I got the impression that Dan Simmons had a blast with this novella. It certainly doesn't have the depth of characterization you'd expect from his lonI got the impression that Dan Simmons had a blast with this novella. It certainly doesn't have the depth of characterization you'd expect from his longer works - the dramatis personae are clever sketches at best. They're basically just there as an audience eyepiece through which to view the barrage of big-idea, space opera, "sensawunda" high concepts Simmons throws at you, as if you were on a high-speed sightseeing tour of ancient, ultra-advanced, godlike civilizations.
That, and Shakespeare. As much as I love the Bard, I'm not sure I believe that his plays would carry as much weight as Simmons suggest once removed from any sense of cultural context (for example, performing them for non-humanoid aliens). But still, it's a fun conceit and a nice way to illustrate what value we tiny humans might offer when confronting the sheer scale of the universe and its denizens....more
2014 Reading Project: Finally Getting Around To... (Book 1)
So, my goal for 2014 is to clear off some of the books that have been sitting on my to-read2014 Reading Project: Finally Getting Around To... (Book 1)
So, my goal for 2014 is to clear off some of the books that have been sitting on my to-read shelf for what feels like forever. (My real world to-read shelf, that is, not my Goodreads list.) With that in mind, I chose to kick things off with the one that's been on the list since about 1979.
When I was a kid at Denham Springs Elementary, the tiny public library across the street had exactly three science fiction paperbacks: Lucky Starr and the Pirates of the Asteroids, E.E. Smith's Spacehounds of IPC, and this one, Iceworld by Hal Clement. I eventually read the other two but never did crack this one, even though 4th-grade me found the idea of approaching Earth from an alien's point of view intriguing. For my "Finally Getting Around to" project, I even managed to track down a copy with the same cover that my old library had.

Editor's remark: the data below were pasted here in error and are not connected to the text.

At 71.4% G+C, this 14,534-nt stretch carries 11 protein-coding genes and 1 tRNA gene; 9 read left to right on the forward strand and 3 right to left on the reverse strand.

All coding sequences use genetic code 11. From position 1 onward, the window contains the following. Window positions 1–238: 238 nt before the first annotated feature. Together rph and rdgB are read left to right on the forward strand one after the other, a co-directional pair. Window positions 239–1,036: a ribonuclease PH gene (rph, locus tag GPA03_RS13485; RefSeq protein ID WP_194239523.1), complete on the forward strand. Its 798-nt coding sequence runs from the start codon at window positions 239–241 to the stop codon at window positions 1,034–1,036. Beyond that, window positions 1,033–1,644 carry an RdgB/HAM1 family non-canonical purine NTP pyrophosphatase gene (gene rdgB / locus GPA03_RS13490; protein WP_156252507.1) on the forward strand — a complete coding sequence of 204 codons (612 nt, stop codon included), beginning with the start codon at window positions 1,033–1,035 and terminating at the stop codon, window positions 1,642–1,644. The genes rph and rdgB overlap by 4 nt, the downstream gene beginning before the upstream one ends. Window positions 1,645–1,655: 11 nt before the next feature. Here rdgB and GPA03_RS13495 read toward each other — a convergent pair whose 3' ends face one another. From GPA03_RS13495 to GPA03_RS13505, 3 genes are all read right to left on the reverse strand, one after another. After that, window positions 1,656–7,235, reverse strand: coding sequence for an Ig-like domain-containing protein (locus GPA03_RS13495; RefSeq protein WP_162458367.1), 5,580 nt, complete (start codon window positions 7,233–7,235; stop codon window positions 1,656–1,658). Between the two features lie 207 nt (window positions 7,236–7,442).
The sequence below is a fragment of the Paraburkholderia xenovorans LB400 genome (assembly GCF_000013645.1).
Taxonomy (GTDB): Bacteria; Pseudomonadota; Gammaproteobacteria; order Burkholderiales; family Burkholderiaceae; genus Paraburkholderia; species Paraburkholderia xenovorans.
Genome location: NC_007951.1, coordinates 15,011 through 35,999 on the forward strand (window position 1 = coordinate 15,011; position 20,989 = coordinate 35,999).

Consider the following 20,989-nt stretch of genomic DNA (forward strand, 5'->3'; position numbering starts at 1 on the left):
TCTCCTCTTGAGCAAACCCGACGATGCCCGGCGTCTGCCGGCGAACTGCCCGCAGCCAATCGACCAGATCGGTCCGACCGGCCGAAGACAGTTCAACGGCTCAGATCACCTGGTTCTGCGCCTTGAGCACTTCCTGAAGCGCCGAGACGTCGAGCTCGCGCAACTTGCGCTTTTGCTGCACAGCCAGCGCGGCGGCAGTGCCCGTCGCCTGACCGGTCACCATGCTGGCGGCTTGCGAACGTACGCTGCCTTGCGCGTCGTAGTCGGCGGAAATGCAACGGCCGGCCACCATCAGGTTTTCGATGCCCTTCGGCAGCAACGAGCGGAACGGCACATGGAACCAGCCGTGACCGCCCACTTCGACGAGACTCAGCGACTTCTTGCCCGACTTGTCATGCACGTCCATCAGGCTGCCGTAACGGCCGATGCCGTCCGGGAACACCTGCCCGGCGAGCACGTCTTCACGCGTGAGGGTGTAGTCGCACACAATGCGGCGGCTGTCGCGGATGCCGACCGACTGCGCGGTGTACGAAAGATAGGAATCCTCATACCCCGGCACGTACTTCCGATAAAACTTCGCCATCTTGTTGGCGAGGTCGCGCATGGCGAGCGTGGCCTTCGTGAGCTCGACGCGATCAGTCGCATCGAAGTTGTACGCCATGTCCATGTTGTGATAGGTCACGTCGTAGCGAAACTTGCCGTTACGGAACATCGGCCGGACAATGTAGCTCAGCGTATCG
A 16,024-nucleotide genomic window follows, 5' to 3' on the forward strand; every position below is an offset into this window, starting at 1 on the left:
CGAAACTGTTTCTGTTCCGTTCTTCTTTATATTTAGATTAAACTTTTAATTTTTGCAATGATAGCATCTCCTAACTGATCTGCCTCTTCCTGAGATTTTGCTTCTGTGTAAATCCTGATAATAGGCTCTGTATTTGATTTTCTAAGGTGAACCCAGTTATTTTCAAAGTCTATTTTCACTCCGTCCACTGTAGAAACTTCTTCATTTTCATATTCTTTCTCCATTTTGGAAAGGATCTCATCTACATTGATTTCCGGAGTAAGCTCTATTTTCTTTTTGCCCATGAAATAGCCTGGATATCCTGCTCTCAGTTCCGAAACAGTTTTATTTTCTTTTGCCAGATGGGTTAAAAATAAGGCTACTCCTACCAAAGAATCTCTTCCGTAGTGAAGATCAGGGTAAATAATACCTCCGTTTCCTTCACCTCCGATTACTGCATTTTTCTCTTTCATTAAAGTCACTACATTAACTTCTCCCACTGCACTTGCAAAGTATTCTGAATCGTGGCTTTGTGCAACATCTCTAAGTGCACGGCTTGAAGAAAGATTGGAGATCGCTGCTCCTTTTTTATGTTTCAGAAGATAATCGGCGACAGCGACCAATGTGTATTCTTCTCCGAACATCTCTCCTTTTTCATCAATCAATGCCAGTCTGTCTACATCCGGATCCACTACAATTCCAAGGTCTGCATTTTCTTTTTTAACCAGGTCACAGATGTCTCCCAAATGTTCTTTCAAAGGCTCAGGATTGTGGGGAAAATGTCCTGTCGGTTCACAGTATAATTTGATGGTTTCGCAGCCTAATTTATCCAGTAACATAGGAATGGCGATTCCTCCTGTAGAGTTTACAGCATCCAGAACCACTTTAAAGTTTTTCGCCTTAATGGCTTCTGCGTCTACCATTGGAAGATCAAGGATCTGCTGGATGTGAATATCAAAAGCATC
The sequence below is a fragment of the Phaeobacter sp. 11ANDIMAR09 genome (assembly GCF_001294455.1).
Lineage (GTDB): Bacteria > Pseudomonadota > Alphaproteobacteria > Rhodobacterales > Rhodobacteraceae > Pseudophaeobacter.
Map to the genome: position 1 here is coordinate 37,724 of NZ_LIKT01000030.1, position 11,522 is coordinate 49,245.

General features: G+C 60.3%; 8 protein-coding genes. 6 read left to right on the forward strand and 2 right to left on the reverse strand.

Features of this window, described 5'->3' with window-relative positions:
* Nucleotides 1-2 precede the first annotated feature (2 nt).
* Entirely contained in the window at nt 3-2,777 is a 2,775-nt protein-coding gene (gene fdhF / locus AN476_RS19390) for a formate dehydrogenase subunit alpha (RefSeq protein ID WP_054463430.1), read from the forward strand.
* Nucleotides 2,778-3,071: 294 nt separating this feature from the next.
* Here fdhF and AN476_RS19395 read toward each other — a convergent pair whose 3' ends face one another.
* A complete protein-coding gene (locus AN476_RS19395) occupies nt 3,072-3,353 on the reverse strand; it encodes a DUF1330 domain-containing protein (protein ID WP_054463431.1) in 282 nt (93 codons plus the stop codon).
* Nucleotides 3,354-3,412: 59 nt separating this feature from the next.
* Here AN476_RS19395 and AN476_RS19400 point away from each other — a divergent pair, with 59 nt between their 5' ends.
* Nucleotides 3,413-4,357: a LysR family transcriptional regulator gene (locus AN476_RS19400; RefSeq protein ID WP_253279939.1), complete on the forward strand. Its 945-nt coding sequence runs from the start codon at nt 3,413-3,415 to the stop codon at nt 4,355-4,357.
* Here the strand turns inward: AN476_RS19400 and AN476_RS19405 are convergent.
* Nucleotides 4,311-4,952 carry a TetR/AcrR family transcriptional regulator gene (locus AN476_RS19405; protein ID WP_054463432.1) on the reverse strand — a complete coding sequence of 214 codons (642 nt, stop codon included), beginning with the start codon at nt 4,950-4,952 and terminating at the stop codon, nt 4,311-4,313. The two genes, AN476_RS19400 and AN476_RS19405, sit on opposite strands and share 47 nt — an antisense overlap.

As a hook, it's fantastic: beings from a super-hot planet who find even Mercury chilly discover life on Earth and try to solve the mystery of what kind of beings could exist on a planet so cold that sulfur is a solid. Clement throws another twist in: the aliens who contact Earth aren't scientists or military, but drug dealers from a species for whom tobacco is even more addictive than it is for humans. One of their smugglers has been trading platinum for cigarettes with a family of Earthers for years, but he employs a science teacher named Sallman Ken (who's actually a narcotics agent) to discover a way to grow this "tobacco" substance offworld.
So basically, Ken spends the whole book trying to solve a mystery that isn't a mystery at all for anyone from Earth. Oddly, that makes the story work better than it would have otherwise - all of Ken's convoluted science experiments would have been awfully boring if the reader wasn't constantly itching to jump in over his shoulder and say "that blue stuff is water!" or something like that. The weird gyrations that Clement has his protagonist go through just to determine the elemental structure of Earth's atmosphere are particularly strange, since you'd think the aliens would have understood basic spectroscopy. (We've had it on Earth since the 1860s.)
That probably makes Iceworld sound like a boring technobabble book, but it's not. It's actually a fun, forgotten Golden Age gem about first contacts, misunderstandings, and plucky problem solving.